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French presidential election campaign 2012

French vote in presidential election after last-minute Sarkozy recovery

Reuters/Jean-Paul Pelissier

French voters go to the polls in what is set to be a historic presidential election campaign. Either François Hollande will become the second directly elected Socialist president in the country’s history or Nicolas Sarkozy will have turned early poll predictions of resounding defeat into a shock victory.


The day started with grey skies and rain, usually a factor that plays against the left. But it could also work against Sarkozy in this year’s deciding round, since he has to mobilise not only his own supporters but also those who voted for other candidates or abstained in the first round.

François Bayrou, the candidate for the liberal Modem party who picked up 9.13 per cent of votes in the first round, was the first high-profile candidate to vote, casting his ballot in his home town of Pau.

Bayrou, a practising Catholic who always votes early in the Sunday polls, infuriated the Sarkozy camp by announcing that he would vote for Hollande. In 2007 he did not declare that he would vote for Socialist candidate Ségolène Royal.

Hard-left candidate Jean-Luc Mélenchon, who won 11.10 per cent in the first round, voted shortly after Bayrou in Paris’s 10th arrondissement. He has called on his supporters to deliver a massive “anti-Sarkozy” vote, while verbally mawling journalists who dared to suggest that this was a call to vote for Hollande.

Hollande himself voted mid-morning in his home base of Tulle in the Corrèze.

The Sarkozy campaign, which has made a determined bid for votes that went to far-right candidate Marine Le Pen in the first round, has sent an avalanche of emails to many French citizens. It became all the more intense in the run-up to the weekend when campaigning had to stop by law.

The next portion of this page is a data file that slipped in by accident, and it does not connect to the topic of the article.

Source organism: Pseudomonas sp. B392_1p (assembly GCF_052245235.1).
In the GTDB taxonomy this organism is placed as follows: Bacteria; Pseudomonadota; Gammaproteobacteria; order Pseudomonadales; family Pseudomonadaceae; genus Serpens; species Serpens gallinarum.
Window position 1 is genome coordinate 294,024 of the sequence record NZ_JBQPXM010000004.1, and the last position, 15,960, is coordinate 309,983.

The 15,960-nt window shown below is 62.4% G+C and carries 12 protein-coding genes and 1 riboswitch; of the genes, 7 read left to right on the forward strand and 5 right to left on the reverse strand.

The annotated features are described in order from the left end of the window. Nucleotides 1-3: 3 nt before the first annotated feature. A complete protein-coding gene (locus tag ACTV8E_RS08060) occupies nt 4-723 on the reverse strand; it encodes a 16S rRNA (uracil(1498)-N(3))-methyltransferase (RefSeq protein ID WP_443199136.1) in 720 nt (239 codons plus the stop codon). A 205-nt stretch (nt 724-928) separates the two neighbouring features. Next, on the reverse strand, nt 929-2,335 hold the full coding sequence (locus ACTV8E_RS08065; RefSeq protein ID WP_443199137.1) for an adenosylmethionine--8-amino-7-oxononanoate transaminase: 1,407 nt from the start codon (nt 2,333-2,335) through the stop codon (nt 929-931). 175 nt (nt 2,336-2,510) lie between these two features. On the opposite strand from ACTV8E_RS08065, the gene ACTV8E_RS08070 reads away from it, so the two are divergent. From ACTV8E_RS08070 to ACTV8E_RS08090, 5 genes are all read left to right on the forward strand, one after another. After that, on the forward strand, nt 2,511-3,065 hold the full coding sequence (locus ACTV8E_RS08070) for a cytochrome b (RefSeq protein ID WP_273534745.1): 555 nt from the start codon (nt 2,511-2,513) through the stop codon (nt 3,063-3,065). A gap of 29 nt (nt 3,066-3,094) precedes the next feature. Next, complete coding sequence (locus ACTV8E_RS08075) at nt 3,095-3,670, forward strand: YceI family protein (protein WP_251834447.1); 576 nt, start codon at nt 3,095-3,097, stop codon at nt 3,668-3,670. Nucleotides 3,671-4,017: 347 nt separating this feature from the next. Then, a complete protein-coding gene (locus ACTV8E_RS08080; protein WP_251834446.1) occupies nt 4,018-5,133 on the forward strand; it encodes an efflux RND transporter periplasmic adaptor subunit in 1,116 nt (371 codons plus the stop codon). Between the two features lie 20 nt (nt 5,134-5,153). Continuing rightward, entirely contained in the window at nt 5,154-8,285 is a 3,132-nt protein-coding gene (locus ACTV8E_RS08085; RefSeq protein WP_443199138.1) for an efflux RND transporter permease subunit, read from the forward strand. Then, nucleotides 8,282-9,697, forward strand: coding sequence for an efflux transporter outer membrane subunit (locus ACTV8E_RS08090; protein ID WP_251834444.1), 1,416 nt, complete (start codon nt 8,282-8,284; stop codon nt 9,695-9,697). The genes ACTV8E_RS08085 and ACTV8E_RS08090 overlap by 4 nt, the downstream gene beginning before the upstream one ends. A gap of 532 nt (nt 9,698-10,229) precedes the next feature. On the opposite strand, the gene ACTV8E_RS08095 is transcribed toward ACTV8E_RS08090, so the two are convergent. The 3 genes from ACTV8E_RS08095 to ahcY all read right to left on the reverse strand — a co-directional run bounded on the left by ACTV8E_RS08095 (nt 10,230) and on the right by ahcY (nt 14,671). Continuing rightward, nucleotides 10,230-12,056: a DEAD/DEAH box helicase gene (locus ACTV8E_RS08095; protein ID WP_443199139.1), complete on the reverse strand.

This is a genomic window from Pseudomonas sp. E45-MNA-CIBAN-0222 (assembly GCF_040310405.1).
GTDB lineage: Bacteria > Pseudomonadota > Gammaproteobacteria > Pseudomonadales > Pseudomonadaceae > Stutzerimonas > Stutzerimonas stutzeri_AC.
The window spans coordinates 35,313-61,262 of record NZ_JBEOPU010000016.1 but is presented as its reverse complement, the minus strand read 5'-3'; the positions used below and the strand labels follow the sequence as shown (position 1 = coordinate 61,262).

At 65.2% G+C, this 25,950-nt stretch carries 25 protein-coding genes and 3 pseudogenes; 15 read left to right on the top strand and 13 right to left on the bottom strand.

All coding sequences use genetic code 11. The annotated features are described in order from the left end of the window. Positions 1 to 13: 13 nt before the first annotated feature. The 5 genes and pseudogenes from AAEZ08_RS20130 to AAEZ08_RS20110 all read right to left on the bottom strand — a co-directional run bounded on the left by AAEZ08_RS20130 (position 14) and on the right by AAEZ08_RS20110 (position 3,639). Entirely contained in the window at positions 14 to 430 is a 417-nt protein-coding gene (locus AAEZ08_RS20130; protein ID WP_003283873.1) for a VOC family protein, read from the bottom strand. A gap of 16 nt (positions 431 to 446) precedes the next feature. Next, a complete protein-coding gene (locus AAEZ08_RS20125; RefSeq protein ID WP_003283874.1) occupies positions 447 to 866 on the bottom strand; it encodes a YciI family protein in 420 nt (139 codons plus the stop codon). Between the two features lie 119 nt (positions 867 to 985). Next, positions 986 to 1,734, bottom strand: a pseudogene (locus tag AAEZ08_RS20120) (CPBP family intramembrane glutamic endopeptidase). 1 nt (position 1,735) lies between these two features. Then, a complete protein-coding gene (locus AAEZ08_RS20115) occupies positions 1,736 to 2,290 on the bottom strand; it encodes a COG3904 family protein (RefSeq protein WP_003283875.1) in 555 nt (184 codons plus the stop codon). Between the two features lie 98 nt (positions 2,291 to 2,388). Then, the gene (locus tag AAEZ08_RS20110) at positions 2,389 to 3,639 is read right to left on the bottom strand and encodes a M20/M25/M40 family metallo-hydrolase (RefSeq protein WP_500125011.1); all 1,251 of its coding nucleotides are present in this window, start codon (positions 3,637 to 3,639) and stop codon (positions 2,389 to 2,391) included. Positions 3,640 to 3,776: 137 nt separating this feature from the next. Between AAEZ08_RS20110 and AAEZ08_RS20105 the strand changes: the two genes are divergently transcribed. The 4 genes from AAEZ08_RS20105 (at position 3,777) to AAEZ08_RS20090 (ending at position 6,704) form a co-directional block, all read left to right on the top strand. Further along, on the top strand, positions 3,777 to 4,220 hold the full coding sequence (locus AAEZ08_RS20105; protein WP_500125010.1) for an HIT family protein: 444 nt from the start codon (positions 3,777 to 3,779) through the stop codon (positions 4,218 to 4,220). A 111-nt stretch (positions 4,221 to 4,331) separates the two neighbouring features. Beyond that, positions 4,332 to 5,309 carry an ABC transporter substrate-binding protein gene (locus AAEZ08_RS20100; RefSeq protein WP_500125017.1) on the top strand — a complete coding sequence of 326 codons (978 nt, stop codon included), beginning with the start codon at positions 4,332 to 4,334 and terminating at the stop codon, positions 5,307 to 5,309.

The ban did not stop a “viral’ SMS campaign by anonymous supporters of the incumbent starting Saturday evening, the website of the 20minutes free paper reports.

As pre-poll tension grew, several media organisations complained of the behaviour of some of the crowd at Sarkozy’s rallies. A reporter from the Médiapart website, which had carried a story about alleged Libyan financing of Sarkozy’s 2007 campaign, complained of being manhandled at his May Day meeting in Paris, while journalists from BFM TV complained of similar behaviour in Toulon.

Sarkozy on Friday declared “I condemn anyone who attacks a journalist verbally or physically” but went on to declare that he understood the “people who are exasperated by a form of intolerance and bias”.

At his final rally on 4 May in Sables d’Olonne, Sarkozy interrupted his speech to complain that a reporter was “doing a live while turning his back to me” to enthusiastic applause for the crowd.

“Politeness is just a question of upbringing,” the incumbent added. “And if there is a lack we’ll find a remedy.”

Paris prosecutors are to open an investigation into breaches of election law by the media on Monday, targeting Belgium’s RTBF broadcaster and Le Soir newspaper, Swiss daily La Tribune de Genève and the French news wire service AFP, who are all accused of publishing provisional results of the first round before the 8pm deadline when voting ends..

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